A senior fellow at the Washington-based Institute for China-America Studies, Sourabh Gupta, recently made a bold claim about China’s infrastructure development. He stated that China has formed a virtuous cycle in its infrastructure development and is re-writing the blueprint for infrastructure globally. According to Gupta, China is in the midst of transitioning from an emerging economy to an advanced economy and its infrastructure is a major factor in this transformation.
China’s infrastructure is “first-rate” and “the best infrastructure that there is in any advanced society,” according to Gupta. He points to the country’s impressive bridges and high-speed rail as examples of its forward-thinking and innovative approach to infrastructure development. The rail built all the way to Tibet, he says, is a prime example of China’s commitment to developing its infrastructure to support the needs of its citizens and its economy.
At a news conference in September 2022, Zheng Jian, the director of the Department of Infrastructure Development at the National Development and Reform Commission, echoed Gupta’s sentiments. Jian stated that China’s overall infrastructure has improved significantly in the past decade, and has been a key driver of the nation’s economic growth and social development. Jian also announced that China will continue to support the construction of major infrastructure projects, focusing on 102 key projects outlined in the 14th Five-Year Plan (2021-2025) and the five-year transportation development plan.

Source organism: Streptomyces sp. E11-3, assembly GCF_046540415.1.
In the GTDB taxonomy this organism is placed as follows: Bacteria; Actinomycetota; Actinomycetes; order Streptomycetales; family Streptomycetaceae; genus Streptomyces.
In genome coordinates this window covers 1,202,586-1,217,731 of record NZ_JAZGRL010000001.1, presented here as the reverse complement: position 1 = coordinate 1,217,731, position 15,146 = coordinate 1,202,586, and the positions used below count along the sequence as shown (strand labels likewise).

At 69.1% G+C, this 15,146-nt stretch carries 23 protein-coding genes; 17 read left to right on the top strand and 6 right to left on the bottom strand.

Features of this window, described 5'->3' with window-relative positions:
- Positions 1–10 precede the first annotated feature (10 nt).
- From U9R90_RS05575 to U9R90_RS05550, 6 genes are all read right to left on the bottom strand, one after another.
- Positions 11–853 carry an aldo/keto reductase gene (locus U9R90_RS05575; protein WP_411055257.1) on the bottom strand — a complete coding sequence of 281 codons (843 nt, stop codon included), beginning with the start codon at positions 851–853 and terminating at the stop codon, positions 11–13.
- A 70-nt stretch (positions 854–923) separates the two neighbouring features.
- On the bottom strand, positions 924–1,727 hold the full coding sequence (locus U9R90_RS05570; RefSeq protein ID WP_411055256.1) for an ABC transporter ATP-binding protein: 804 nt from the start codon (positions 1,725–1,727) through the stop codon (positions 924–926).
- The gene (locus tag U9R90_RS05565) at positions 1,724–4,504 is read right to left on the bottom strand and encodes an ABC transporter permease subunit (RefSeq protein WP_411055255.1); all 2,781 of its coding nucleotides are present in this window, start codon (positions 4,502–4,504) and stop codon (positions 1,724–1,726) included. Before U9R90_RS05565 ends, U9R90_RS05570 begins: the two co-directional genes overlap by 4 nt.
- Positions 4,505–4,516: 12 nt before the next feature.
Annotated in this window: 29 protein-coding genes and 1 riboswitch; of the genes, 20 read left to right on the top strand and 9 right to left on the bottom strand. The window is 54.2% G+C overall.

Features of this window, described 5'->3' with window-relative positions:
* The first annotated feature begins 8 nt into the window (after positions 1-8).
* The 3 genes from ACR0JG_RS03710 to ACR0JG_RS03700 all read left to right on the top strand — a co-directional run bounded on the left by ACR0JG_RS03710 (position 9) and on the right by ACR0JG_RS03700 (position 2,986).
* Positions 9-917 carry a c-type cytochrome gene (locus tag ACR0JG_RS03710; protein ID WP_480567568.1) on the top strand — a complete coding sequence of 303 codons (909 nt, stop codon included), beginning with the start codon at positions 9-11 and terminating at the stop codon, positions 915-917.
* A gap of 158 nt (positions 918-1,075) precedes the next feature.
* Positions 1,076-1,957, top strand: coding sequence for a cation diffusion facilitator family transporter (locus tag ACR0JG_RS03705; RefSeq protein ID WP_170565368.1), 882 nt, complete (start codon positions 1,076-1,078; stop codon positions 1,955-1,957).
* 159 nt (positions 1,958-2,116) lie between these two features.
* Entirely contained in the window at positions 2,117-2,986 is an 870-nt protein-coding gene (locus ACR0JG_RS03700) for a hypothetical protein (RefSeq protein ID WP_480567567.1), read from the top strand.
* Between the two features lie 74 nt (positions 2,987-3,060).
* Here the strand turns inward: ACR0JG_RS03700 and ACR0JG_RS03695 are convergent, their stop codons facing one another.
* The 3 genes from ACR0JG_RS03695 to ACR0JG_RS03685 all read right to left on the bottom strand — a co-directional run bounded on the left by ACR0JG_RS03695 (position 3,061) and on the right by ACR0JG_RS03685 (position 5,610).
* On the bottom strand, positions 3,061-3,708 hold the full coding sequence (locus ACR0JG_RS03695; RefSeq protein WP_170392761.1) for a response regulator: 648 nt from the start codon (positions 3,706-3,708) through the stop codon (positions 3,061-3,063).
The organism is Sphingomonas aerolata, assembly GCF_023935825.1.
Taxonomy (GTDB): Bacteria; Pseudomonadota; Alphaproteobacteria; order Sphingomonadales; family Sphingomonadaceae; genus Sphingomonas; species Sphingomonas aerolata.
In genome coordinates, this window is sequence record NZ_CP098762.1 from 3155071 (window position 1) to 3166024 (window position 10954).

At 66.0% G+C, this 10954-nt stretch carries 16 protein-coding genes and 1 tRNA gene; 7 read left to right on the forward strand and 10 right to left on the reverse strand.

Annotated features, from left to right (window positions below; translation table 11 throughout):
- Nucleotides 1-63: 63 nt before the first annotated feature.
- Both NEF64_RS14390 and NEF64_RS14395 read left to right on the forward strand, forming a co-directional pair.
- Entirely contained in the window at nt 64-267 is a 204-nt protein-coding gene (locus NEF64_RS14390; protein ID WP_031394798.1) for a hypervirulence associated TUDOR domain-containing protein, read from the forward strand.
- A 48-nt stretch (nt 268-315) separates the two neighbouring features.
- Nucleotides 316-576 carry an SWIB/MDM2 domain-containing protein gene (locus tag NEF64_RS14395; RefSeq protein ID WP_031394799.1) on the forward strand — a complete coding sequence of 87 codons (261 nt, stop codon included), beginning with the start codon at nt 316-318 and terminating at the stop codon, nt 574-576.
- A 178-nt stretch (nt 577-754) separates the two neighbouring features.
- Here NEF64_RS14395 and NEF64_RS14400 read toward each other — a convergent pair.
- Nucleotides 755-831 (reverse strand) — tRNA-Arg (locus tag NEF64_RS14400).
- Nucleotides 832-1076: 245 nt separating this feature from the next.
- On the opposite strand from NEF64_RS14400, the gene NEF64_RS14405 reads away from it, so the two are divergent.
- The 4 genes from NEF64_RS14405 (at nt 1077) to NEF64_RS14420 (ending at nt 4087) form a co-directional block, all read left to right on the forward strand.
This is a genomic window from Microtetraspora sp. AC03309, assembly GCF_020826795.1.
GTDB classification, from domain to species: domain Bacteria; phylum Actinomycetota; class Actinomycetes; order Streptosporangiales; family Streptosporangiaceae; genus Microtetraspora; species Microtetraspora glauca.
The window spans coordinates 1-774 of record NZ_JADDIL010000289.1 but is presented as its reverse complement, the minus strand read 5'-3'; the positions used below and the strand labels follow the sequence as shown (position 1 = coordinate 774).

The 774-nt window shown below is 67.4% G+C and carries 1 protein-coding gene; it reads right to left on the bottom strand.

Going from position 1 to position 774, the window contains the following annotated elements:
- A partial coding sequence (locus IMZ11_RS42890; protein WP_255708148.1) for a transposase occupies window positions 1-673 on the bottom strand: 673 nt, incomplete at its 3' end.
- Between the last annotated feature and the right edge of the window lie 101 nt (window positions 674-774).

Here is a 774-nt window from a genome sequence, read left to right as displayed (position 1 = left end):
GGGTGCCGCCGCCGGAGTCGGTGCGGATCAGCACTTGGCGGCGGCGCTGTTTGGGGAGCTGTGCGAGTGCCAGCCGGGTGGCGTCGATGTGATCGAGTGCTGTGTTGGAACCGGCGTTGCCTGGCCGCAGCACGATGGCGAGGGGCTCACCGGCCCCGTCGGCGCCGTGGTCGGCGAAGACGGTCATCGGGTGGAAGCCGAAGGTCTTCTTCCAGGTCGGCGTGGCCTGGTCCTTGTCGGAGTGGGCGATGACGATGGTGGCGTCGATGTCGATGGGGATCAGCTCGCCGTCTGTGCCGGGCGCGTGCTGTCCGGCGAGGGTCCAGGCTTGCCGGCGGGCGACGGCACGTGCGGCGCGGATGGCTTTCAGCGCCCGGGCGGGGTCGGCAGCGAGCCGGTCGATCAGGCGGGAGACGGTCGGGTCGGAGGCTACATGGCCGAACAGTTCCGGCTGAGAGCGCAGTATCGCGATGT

Gupta attributes China’s success in infrastructure development to a common purpose among its citizens and government. He says that China understood the importance of infrastructure development and made a concerted effort to bring it about. In contrast, Gupta argues that the US has fallen behind in its infrastructure development, due in part to a belief in the 1970s and 1980s that the private sector could do it all. According to Gupta, the private sector does not have the “patient capital” necessary for long-term infrastructure development, and the US has suffered as a result.
Some developing countries in East Asia, including China, have understood the value of “patient capital” in infrastructure development. According to Gupta, these countries recognized that the state needs a certain degree of autonomy from society in order to chart its own development path and achieve high-growth early in the development process. China, he says, has taken this approach to heart and has made infrastructure development a critical and fundamental aspect of its growth. The central government has played a significant role in addressing poverty and promoting growth, creating a virtuous cycle of infrastructure development and economic growth.
Gupta also highlights China’s role in re-writing the “development literature” through its concept of “social good.” He argues that China understands the value of creating high-quality public assets and that these assets help to create social cohesion and unity. He cites the example of a road in a rural area that may initially seem like a loss-making project, but in reality, creates economic growth, connectivity, and social cohesion. People come together and value these assets, protecting and growing them for the benefit of society as a whole.
In conclusion, Gupta’s comments highlight the significant role that infrastructure development can play in transforming a nation from an emerging economy to an advanced one. China’s commitment to infrastructure development has enabled it to create a virtuous cycle of growth, and it continues to re-write the blueprint for infrastructure globally. The US, on the other hand, has fallen behind due to a lack of “patient capital” and a misplaced belief in the private sector. Nevertheless, China’s success serves as a powerful example of the potential impact that infrastructure development can have on a nation’s economy and society.